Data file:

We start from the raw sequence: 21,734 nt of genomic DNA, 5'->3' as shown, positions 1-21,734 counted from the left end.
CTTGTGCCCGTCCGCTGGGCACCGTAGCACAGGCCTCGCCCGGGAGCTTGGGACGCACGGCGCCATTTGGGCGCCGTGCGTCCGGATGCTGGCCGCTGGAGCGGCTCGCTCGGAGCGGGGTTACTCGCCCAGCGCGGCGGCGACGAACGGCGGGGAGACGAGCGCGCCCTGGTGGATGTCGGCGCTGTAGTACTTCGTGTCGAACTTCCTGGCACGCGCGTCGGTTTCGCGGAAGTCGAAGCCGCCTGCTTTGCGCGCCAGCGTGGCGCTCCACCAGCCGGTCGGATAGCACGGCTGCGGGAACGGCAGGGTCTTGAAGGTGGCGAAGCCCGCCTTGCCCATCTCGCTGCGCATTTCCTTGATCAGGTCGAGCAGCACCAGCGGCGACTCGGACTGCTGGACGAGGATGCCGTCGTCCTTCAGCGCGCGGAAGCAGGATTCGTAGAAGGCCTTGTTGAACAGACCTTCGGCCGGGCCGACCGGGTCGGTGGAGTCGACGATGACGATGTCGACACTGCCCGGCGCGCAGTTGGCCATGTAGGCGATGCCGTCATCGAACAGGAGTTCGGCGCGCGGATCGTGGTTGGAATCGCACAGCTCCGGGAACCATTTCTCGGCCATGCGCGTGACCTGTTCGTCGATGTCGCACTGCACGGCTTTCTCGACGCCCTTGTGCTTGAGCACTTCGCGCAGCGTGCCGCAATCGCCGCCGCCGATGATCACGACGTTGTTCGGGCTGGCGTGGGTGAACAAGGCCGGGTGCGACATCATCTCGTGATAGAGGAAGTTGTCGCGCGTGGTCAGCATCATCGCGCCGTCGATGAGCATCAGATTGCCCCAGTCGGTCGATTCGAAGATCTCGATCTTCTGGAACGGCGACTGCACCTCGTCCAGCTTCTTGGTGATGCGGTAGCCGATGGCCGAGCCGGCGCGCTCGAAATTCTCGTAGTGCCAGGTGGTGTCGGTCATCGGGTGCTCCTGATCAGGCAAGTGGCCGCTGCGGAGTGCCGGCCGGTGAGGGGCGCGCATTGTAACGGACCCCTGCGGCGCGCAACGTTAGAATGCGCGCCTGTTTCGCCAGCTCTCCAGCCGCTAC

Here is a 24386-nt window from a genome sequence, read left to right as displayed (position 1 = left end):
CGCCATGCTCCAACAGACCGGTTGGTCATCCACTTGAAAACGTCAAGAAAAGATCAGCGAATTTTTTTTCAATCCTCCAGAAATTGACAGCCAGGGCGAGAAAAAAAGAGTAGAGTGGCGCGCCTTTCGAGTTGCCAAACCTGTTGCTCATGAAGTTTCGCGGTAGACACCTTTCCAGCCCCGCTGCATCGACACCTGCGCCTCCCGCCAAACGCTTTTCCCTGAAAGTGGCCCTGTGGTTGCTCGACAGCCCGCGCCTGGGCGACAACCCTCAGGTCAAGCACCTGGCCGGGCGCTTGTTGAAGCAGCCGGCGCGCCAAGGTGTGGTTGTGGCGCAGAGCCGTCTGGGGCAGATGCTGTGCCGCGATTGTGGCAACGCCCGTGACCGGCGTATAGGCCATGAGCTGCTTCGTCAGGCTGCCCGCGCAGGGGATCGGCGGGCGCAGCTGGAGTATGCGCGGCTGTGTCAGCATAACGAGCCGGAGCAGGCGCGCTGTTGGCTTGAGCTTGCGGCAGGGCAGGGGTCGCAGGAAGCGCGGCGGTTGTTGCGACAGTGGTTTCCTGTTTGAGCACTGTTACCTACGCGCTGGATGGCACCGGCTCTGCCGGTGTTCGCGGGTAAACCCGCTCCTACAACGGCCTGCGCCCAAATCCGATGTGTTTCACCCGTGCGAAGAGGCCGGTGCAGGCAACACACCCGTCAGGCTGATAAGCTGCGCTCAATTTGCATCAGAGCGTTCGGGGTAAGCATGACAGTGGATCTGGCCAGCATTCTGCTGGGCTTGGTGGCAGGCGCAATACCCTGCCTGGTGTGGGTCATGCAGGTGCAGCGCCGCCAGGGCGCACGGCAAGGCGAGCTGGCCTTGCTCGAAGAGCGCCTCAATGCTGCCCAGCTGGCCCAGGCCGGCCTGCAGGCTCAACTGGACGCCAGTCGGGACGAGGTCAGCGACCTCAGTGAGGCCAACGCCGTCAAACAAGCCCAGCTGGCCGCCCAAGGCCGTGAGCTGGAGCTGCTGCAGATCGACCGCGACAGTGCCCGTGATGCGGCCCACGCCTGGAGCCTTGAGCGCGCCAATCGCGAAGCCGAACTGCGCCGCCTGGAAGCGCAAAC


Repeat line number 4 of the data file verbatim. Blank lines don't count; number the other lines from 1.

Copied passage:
CGCCATGCTCCAACAGACCGGTTGGTCATCCACTTGAAAACGTCAAGAAAAGATCAGCGAATTTTTTTTCAATCCTCCAGAAATTGACAGCCAGGGCGAGAAAAAAAGAGTAGAGTGGCGCGCCTTTCGAGTTGCCAAACCTGTTGCTCATGAAGTTTCGCGGTAGACACCTTTCCAGCCCCGCTGCATCGACACCTGCGCCTCCCGCCAAACGCTTTTCCCTGAAAGTGGCCCTGTGGTTGCTCGACAGCCCGCGCCTGGGCGACAACCCTCAGGTCAAGCACCTGGCCGGGCGCTTGTTGAAGCAGCCGGCGCGCCAAGGTGTGGTTGTGGCGCAGAGCCGTCTGGGGCAGATGCTGTGCCGCGATTGTGGCAACGCCCGTGACCGGCGTATAGGCCATGAGCTGCTTCGTCAGGCTGCCCGCGCAGGGGATCGGCGGGCGCAGCTGGAGTATGCGCGGCTGTGTCAGCATAACGAGCCGGAGCAGGCGCGCTGTTGGCTTGAGCTTGCGGCAGGGCAGGGGTCGCAGGAAGCGCGGCGGTTGTTGCGACAGTGGTTTCCTGTTTGAGCACTGTTACCTACGCGCTGGATGGCACCGGCTCTGCCGGTGTTCGCGGGTAAACCCGCTCCTACAACGGCCTGCGCCCAAATCCGATGTGTTTCACCCGTGCGAAGAGGCCGGTGCAGGCAACACACCCGTCAGGCTGATAAGCTGCGCTCAATTTGCATCAGAGCGTTCGGGGTAAGCATGACAGTGGATCTGGCCAGCATTCTGCTGGGCTTGGTGGCAGGCGCAATACCCTGCCTGGTGTGGGTCATGCAGGTGCAGCGCCGCCAGGGCGCACGGCAAGGCGAGCTGGCCTTGCTCGAAGAGCGCCTCAATGCTGCCCAGCTGGCCCAGGCCGGCCTGCAGGCTCAACTGGACGCCAGTCGGGACGAGGTCAGCGACCTCAGTGAGGCCAACGCCGTCAAACAAGCCCAGCTGGCCGCCCAAGGCCGTGAGCTGGAGCTGCTGCAGATCGACCGCGACAGTGCCCGTGATGCGGCCCACGCCTGGAGCCTTGAGCGCGCCAATCGCGAAGCCGAACTGCGCCGCCTGGAAGCGCAAAC